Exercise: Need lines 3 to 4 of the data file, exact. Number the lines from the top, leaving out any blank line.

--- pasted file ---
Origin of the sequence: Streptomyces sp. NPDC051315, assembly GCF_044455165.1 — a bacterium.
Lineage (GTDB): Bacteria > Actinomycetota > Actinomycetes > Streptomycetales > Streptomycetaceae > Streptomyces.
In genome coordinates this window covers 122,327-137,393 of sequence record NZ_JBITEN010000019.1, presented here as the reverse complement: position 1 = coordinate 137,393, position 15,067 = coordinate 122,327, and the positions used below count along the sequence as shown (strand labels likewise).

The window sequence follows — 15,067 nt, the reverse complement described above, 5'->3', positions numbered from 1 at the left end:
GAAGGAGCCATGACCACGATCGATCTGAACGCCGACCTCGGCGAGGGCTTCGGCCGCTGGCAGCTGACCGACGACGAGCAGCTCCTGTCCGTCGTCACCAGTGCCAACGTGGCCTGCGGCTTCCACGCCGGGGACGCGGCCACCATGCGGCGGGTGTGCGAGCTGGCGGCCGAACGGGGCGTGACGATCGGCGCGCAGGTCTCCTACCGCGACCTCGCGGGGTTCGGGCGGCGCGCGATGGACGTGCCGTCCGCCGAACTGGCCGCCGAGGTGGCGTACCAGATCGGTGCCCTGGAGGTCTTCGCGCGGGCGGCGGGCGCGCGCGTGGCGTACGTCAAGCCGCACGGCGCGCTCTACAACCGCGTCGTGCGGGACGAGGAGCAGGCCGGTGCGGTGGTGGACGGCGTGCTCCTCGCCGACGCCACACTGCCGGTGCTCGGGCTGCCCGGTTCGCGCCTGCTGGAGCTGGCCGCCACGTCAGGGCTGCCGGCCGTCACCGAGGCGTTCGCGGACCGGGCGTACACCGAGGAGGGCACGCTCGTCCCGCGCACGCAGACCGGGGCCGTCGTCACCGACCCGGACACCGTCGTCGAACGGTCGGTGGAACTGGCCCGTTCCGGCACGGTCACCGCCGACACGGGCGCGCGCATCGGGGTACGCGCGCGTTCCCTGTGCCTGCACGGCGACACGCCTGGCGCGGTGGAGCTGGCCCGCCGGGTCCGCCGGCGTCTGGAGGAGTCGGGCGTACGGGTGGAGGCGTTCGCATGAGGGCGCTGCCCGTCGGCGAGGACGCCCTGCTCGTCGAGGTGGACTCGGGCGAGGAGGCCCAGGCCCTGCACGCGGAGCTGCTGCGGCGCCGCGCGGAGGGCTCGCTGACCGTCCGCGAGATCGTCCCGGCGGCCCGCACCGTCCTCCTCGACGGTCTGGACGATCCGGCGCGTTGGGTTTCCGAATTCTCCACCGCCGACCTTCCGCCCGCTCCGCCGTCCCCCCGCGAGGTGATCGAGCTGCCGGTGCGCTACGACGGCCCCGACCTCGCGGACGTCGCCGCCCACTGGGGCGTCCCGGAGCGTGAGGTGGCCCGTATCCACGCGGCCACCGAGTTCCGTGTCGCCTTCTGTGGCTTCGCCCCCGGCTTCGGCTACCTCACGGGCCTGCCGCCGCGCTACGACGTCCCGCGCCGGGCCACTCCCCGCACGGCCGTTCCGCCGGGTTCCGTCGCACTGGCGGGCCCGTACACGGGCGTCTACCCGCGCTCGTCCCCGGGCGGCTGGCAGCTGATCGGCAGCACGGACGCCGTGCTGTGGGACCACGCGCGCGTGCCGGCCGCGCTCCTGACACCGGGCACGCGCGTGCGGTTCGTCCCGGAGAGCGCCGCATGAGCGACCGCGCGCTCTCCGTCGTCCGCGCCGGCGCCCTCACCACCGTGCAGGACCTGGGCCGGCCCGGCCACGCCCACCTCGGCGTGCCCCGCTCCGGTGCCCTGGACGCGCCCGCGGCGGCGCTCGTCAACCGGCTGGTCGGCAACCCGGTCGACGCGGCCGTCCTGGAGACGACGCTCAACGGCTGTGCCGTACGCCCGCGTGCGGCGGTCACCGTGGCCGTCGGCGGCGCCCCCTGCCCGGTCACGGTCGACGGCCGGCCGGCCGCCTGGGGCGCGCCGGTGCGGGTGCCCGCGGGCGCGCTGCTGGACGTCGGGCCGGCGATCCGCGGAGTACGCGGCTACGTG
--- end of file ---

In genome coordinates this window covers 122,327-137,393 of sequence record NZ_JBITEN010000019.1, presented here as the reverse complement: position 1 = coordinate 137,393, position 15,067 = coordinate 122,327, and the positions used below count along the sequence as shown (strand labels likewise).

The window sequence follows — 15,067 nt, the reverse complement described above, 5'->3', positions numbered from 1 at the left end: